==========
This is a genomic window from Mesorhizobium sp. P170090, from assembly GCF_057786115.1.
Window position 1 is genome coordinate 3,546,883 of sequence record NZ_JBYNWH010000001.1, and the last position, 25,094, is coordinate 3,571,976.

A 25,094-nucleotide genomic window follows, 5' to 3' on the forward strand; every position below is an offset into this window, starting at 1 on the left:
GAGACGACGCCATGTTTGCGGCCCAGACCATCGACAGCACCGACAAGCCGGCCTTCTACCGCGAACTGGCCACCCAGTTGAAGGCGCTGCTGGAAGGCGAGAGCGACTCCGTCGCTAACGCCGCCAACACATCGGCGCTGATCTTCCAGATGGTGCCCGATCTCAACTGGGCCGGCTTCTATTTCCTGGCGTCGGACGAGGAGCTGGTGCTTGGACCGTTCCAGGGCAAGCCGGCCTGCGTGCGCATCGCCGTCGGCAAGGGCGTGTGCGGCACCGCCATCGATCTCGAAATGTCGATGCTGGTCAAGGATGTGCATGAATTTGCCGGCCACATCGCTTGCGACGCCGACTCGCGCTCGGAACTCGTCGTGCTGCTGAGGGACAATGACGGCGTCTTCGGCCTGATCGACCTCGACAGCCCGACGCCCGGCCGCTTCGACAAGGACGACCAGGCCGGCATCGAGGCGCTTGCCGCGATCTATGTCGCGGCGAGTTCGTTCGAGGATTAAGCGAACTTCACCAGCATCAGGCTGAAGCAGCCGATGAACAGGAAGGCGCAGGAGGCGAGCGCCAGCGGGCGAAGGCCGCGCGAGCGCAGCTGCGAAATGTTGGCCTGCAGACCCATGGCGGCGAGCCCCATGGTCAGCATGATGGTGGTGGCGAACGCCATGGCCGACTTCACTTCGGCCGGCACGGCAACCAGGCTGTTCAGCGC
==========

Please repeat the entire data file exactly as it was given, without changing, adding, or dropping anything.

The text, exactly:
This is a genomic window from Mesorhizobium sp. P170090, from assembly GCF_057786115.1.
Window position 1 is genome coordinate 3,546,883 of sequence record NZ_JBYNWH010000001.1, and the last position, 25,094, is coordinate 3,571,976.

A 25,094-nucleotide genomic window follows, 5' to 3' on the forward strand; every position below is an offset into this window, starting at 1 on the left:
GAGACGACGCCATGTTTGCGGCCCAGACCATCGACAGCACCGACAAGCCGGCCTTCTACCGCGAACTGGCCACCCAGTTGAAGGCGCTGCTGGAAGGCGAGAGCGACTCCGTCGCTAACGCCGCCAACACATCGGCGCTGATCTTCCAGATGGTGCCCGATCTCAACTGGGCCGGCTTCTATTTCCTGGCGTCGGACGAGGAGCTGGTGCTTGGACCGTTCCAGGGCAAGCCGGCCTGCGTGCGCATCGCCGTCGGCAAGGGCGTGTGCGGCACCGCCATCGATCTCGAAATGTCGATGCTGGTCAAGGATGTGCATGAATTTGCCGGCCACATCGCTTGCGACGCCGACTCGCGCTCGGAACTCGTCGTGCTGCTGAGGGACAATGACGGCGTCTTCGGCCTGATCGACCTCGACAGCCCGACGCCCGGCCGCTTCGACAAGGACGACCAGGCCGGCATCGAGGCGCTTGCCGCGATCTATGTCGCGGCGAGTTCGTTCGAGGATTAAGCGAACTTCACCAGCATCAGGCTGAAGCAGCCGATGAACAGGAAGGCGCAGGAGGCGAGCGCCAGCGGGCGAAGGCCGCGCGAGCGCAGCTGCGAAATGTTGGCCTGCAGACCCATGGCGGCGAGCCCCATGGTCAGCATGATGGTGGTGGCGAACGCCATGGCCGACTTCACTTCGGCCGGCACGGCAACCAGGCTGTTCAGCGC